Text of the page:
Have you heard this phrase popping up in your conversations this year? My teenage kids are quick to spot a first world problem when someone is complaining about an issue that pales in comparison to what people face in the majority world every day – like having access to a regular fresh water supply. Recently our dishwasher broke and our household has returned to having to hand-wash and dry all the dishes in the sink, with its hot and cold running water. What did Monty Python’s Four Yorkshire men say? “Luxury. You were lucky!” There are so many instances where we can catch ourselves feeling hassled by the loss of something that really is a luxury. What has this slight inconvenience created? We’ve had more side by side time, as somebody washes and someone dries. Usually someone would stack the dishwasher in isolation.

It is Christmas time and a first world problem our extended family faces each year, is the allocation of a Kris Kringle person for the ten adults in the tribe. The process of finding a person to secretly buy a gift for, has conditions to it, you can’t draw your partner’s or your own name out of the hat. My daughter is the oldest grandchild and manages the ballot sometime in October each year. There is feigned annoyance and groans as we try to draw names out one by one and get to the last person who says – “nup, I’ve just drawn out my husband’s name.” At this year’s family Kris Kringle draw someone remarked that it must be easier to elect a new pope! The drawn out process has become a quirky annual tradition for our family. When the KK’s are finally decided and people have written the names into their smart phones (because another first world problem is that we can easily forget who we finally got), the big post-mortem ensues on how excruciating the process was, and theories are proffered about how this ‘problem’ could be solved next year.

Recently, I found a website, believe it not, called Manage my KK. It enables workplaces and families to input all the KK recipients, the conditions of allocation etcetera. It can include elaborate features like a gift price limit. Participants can log on and drop hints, suggesting the particular gift they want. What do you think? Is this an over solution of a first world problem? Isn’t the fun found in the way a family enjoys the familiarity and playfulness of complaining about how arduous it is to draw a KK?

Whilst you are seeing flippancy in this ‘first world problem’ discussion, I think affluenza, as it has been termed, does create a deeper challenge for parents who raise kids in the first world. Our kids have access to a lot of ‘stuff’. My nineteen year-old daughter has never known a world without the internet. For young people, I reckon having so much stuff threatens their opportunities to be kind, to reach beyond a concept of self-centredness. Without providing opportunities to contribute and us parents noticing these moments, the default becomes the world and all its gadgets doing things for them. It could shovel out their capacity to know the joy of deep humanity.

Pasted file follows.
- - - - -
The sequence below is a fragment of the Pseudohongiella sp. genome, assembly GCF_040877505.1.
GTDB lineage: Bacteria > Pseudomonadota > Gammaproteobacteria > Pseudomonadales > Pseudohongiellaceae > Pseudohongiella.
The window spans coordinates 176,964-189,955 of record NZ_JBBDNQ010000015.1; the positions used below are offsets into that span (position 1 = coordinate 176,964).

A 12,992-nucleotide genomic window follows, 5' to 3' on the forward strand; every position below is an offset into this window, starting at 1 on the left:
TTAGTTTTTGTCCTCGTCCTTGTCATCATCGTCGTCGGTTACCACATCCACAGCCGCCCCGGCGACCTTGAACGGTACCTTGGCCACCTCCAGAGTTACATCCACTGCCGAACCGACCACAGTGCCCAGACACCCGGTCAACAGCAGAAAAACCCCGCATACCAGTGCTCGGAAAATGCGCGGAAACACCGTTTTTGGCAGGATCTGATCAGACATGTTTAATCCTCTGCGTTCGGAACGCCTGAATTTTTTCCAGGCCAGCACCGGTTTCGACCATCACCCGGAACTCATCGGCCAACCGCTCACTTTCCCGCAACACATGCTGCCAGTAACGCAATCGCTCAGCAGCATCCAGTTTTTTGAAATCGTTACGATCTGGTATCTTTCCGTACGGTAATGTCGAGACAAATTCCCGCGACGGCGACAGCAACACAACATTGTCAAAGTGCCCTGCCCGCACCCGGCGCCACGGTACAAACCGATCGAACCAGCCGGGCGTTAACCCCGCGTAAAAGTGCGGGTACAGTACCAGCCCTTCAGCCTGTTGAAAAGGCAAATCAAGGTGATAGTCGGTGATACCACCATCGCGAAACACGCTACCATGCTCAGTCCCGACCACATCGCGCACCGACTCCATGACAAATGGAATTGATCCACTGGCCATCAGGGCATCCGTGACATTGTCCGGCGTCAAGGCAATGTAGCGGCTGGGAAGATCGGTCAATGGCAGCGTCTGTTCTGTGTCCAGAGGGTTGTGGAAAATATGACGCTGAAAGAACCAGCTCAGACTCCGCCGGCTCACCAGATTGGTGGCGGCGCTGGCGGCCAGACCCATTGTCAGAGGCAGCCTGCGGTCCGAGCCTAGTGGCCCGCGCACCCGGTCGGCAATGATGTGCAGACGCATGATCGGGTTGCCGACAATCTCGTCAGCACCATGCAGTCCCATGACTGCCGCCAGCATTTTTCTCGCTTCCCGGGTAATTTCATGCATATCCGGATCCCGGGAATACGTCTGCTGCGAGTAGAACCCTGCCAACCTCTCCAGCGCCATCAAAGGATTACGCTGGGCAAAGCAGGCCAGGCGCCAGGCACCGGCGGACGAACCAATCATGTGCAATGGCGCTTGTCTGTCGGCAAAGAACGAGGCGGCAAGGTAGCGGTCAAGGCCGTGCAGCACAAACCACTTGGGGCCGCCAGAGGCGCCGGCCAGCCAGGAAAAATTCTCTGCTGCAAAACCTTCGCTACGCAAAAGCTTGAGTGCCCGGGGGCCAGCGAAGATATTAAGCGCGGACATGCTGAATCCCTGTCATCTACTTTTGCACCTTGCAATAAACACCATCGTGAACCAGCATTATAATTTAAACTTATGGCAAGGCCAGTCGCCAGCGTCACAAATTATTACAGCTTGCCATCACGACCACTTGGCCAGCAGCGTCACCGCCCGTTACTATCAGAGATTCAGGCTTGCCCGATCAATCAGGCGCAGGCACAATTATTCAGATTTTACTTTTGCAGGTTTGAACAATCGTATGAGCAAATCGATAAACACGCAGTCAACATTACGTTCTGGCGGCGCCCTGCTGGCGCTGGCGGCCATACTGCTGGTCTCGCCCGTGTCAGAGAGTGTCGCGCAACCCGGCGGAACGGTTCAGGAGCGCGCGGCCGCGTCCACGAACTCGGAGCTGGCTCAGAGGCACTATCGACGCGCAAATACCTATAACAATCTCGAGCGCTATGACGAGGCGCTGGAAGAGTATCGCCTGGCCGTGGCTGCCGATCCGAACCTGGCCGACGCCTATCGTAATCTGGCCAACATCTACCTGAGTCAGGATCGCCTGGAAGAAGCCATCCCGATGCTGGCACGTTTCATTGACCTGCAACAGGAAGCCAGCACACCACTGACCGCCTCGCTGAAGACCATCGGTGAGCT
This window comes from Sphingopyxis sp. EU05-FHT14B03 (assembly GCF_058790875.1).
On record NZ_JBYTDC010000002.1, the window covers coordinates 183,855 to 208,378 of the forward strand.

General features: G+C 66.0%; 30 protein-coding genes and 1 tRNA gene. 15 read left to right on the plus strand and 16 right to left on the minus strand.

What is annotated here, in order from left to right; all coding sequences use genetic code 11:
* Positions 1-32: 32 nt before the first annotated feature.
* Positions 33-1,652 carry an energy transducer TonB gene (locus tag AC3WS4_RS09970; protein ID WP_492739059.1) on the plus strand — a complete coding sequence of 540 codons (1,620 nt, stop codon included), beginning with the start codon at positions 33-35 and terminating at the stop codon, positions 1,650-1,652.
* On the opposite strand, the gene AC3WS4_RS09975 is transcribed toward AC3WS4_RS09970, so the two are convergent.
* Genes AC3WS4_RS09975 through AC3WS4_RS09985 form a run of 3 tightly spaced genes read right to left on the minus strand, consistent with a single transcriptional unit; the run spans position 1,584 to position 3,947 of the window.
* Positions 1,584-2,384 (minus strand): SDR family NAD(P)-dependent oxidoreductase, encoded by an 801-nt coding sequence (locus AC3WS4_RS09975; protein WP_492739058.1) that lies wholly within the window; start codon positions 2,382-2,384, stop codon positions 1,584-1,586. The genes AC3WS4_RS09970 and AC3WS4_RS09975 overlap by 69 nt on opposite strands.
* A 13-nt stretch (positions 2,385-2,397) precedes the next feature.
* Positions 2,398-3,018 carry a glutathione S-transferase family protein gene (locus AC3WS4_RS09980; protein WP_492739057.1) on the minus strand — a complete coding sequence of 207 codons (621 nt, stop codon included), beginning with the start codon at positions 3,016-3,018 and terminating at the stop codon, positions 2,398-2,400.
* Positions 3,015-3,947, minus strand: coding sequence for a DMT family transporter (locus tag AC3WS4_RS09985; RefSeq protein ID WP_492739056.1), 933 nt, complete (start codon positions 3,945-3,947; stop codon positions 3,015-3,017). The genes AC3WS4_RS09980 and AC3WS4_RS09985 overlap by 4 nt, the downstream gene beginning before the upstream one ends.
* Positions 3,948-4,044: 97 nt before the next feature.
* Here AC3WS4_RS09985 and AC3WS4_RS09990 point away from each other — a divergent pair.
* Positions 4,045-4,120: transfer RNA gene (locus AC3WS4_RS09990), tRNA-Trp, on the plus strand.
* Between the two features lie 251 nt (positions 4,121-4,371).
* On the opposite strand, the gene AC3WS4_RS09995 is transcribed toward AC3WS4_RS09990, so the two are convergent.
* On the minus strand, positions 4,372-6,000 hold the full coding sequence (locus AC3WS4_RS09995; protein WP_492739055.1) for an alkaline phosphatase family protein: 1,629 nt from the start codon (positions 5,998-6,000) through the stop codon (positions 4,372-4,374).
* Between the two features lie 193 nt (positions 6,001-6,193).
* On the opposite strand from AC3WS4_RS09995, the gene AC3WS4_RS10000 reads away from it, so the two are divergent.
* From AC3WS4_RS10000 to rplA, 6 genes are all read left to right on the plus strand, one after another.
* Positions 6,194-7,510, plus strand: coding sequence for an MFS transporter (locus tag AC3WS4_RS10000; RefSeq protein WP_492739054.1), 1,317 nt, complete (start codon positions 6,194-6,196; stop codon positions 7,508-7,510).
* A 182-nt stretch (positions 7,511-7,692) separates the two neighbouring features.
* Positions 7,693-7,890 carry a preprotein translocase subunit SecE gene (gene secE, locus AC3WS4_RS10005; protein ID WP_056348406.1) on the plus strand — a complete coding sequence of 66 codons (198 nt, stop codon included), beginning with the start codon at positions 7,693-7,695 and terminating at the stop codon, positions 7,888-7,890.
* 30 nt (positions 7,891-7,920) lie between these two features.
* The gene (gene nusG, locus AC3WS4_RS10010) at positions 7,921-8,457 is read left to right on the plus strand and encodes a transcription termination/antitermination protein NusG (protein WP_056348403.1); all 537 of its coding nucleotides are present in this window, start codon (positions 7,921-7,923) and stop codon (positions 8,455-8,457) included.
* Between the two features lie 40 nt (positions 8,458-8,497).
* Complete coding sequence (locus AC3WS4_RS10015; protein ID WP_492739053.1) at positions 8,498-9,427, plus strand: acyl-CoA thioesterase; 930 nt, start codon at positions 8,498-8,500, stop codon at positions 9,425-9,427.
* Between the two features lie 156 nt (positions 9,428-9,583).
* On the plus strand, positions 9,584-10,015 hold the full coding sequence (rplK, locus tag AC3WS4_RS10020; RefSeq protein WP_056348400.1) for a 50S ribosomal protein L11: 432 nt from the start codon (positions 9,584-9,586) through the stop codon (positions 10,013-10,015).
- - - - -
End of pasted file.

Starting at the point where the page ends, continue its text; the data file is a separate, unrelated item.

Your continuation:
This Christmas time, let me share two moments I have spotted in each of my teenagers. Recently I had a minor medical procedure booked. As usual, I was busy... the appointment rushed up in the schedule and Amber (the 19 year old) showed concern when she learned I would have a local anaesthetic injected into my eye.

“Dad – how are you going to get home after having a needle in your eyelid?”

“You know I actually hadn’t thought about that Amber,” I replied.

“OK”, said Amber, “then I will drive you there.” Wow – a small act of kindness from a grown up daughter to her dad. I was touched and proud of her.

The young bloke was not to be outdone by his sister. He’s sixteen and doing his job as an adolescent... pushing boundaries and causing his dad to keep the line clear. It is parenting trench warfare sometimes and his mum and me see ‘two steps forward, one step back’ as a clear ‘win’. In the midst of all the grumpy growing up and the tense conversations that we have as father and son, there are still the moments that pop up and offer the reminder of the kind heart that is in the good young man he is becoming.

We had been working on the young bloke getting consistent with a weekly chore – taking the bins out. It is a big help as I travel to do the Time & Space programs. My schedule is varied and I am not always home on ‘bin night’. We had sat down and I’d explained how this, being a small job, could make a big difference in our household. Can you imagine the delight when I returned from a Mother & Son night in South Australia, arrived home just after Jack had left for school in the morning to find a note he had written on the floor as I opened the door. Again, how proud was I when I read the following words...


I hope you really enjoyed Adelaide, I took the bins out last night and there’s a coffee for you in the pot.

Love Jack.’

We are lucky where we live. The challenge for first-world parents, around Christmas time is to find the true gifts that we can give to each other. A good starting point is noticing where our kids have been truly kind.

If you are a mum, dad or guardian – how about this Christmas letting your kids know that you spotted a kind act of theirs that made you proud.

For the young people who might have found this on mum or dad’s ipad, maybe there’s something you appreciate about what they do for you that you could tell them about this Christmas.

Feel free to share the kind moments you have spotted in your tribe this year in the space below.

Thanks for reading this year and have a great Chrissie.

Bill Jennings